It was not yet noon when the detachment of the Royal Horse arrived in Lustadt from Blentz. At their head rode one whom all upon the streets of the capital greeted enthusiastically as king. The party rode directly to the royal palace, and the king retired immediately to his apartments. A half hour later an officer of the king’s household knocked upon the door of the Princess Emma von der Tann’s boudoir. In accord with her summons he entered, saluted respectfully, and handed her a note.
It was written upon the personal stationary of Leopold of Lutha. The girl read and reread it. For some time she could not seem to grasp the enormity of the thing that had overwhelmed her—the daring of the action that the message explained. The note was short and to the point, and was signed only with initials.
The king died of his wounds just before midnight. I shall keep the throne. There is no other way. None knows and none must ever know the truth. Your father alone may suspect; but if we are married at once our alliance will cement him and his faction to us. Send word by the bearer that you agree with the wisdom of my plan, and that we may be wed at once—this afternoon, in fact.
The people may wonder for a few days at the strange haste, but my answer shall be that I am going to the front with my troops. The son and many of the high officials of the Kaiser have already established the precedent, marrying hurriedly upon the eve of their departure for the front.
With every assurance of my undying love, believe me,
The girl walked slowly across the room to her writing table. The officer stood in respectful silence awaiting the answer that the king had told him to bring. The princess sat down before the carved bit of furniture. Mechanically she drew a piece of note paper from a drawer. Many times she dipped her pen in the ink before she could determine what reply to send. Ages of ingrained royalistic principles were shocked and shattered by the enormity of the thing the man she loved had asked of her, and yet cold reason told her that it was the only way.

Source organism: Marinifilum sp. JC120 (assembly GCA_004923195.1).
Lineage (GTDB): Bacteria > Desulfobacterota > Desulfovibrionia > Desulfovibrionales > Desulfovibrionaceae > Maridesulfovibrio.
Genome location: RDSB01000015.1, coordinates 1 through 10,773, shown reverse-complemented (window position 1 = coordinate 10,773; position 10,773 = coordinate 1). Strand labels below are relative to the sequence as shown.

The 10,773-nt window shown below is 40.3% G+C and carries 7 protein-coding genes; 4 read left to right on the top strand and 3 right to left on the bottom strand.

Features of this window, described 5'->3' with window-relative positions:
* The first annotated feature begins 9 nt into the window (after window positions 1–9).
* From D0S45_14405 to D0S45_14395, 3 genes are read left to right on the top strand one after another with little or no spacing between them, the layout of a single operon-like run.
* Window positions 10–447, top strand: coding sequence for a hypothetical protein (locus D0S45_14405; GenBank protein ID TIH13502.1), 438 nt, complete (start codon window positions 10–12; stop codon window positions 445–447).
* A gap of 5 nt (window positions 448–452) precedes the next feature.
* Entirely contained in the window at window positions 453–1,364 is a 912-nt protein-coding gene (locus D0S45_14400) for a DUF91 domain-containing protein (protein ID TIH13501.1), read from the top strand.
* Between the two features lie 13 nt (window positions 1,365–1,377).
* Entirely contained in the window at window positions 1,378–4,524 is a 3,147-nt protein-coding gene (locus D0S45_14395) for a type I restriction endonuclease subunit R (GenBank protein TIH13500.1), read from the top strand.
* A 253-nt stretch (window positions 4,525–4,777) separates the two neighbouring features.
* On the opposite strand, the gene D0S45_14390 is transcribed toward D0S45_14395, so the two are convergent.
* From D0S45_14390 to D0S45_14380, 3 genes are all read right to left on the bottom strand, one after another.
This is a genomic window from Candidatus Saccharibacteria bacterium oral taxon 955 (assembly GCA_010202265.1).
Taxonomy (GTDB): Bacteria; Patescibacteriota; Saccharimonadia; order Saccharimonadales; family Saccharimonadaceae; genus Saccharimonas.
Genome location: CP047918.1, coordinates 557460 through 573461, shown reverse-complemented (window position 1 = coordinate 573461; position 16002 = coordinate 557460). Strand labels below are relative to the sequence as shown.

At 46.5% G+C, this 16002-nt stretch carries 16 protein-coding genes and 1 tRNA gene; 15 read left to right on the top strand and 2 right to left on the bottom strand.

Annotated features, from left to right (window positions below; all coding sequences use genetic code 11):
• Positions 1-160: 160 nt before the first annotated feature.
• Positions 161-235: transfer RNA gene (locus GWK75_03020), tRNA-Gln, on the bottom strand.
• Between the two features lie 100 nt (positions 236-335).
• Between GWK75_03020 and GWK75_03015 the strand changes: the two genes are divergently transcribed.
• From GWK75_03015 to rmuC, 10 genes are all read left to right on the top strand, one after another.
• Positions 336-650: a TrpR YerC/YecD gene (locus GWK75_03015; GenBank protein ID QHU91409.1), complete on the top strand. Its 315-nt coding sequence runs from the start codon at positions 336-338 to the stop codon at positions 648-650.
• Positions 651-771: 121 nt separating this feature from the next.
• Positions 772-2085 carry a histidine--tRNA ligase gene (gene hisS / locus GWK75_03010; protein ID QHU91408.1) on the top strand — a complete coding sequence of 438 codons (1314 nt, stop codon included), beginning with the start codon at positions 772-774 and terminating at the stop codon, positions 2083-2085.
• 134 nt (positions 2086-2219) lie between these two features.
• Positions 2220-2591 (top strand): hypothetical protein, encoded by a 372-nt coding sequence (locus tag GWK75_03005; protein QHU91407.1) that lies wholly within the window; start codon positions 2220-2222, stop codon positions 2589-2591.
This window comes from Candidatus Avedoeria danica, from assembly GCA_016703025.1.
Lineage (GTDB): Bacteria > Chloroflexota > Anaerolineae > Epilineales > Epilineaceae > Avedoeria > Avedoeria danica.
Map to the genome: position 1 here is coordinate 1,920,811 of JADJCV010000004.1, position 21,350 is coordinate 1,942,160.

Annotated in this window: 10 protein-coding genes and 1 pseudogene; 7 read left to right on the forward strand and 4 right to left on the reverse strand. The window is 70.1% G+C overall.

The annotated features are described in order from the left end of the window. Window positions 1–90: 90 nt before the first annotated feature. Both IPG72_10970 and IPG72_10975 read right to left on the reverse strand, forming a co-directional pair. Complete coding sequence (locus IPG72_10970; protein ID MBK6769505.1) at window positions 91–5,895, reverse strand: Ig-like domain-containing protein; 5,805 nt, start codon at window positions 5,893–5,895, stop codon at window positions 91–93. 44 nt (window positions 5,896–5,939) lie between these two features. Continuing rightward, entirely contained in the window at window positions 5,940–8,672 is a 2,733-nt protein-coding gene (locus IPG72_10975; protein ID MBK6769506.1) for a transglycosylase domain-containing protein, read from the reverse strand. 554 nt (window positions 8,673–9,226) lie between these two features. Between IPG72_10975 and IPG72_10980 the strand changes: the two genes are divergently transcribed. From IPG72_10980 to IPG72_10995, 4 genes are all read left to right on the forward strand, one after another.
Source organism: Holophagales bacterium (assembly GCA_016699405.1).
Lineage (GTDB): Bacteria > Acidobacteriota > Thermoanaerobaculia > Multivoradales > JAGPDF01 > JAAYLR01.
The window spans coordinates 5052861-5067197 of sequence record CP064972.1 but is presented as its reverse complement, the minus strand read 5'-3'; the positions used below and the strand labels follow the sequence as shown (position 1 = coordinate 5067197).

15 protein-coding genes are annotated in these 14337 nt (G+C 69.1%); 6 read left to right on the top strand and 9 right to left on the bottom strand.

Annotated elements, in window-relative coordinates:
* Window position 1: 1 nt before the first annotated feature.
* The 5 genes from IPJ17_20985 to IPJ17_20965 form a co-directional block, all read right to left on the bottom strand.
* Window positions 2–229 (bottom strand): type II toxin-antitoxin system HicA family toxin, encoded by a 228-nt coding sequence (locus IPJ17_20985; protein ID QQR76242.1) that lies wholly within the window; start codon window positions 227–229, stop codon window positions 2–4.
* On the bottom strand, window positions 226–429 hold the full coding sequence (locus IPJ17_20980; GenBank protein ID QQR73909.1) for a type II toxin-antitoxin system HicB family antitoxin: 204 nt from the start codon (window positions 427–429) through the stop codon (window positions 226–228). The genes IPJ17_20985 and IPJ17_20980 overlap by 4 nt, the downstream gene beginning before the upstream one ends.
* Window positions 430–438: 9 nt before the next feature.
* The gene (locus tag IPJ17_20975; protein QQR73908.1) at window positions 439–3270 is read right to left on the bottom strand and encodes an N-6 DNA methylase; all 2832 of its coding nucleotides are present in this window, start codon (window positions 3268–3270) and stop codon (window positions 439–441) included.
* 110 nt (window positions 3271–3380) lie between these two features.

Lutha would be lost should the truth be known—that the king was dead, for there was no heir of closer blood connection with the royal house than Prince Peter of Blentz, whose great-grandmother had been a Rubinroth princess. Slowly, at last, she wrote as follows:
The king’s will is law.
That was all. Placing the note in an envelope she sealed it and handed it to the officer, who bowed and left the room.
A half hour later officers of the Royal Horse were riding through the streets of Lustadt. Some announced to the people upon the streets the coming marriage of the king and princess. Others rode to the houses of the nobility with the king’s command that they be present at the ceremony in the old cathedral at four o’clock that afternoon.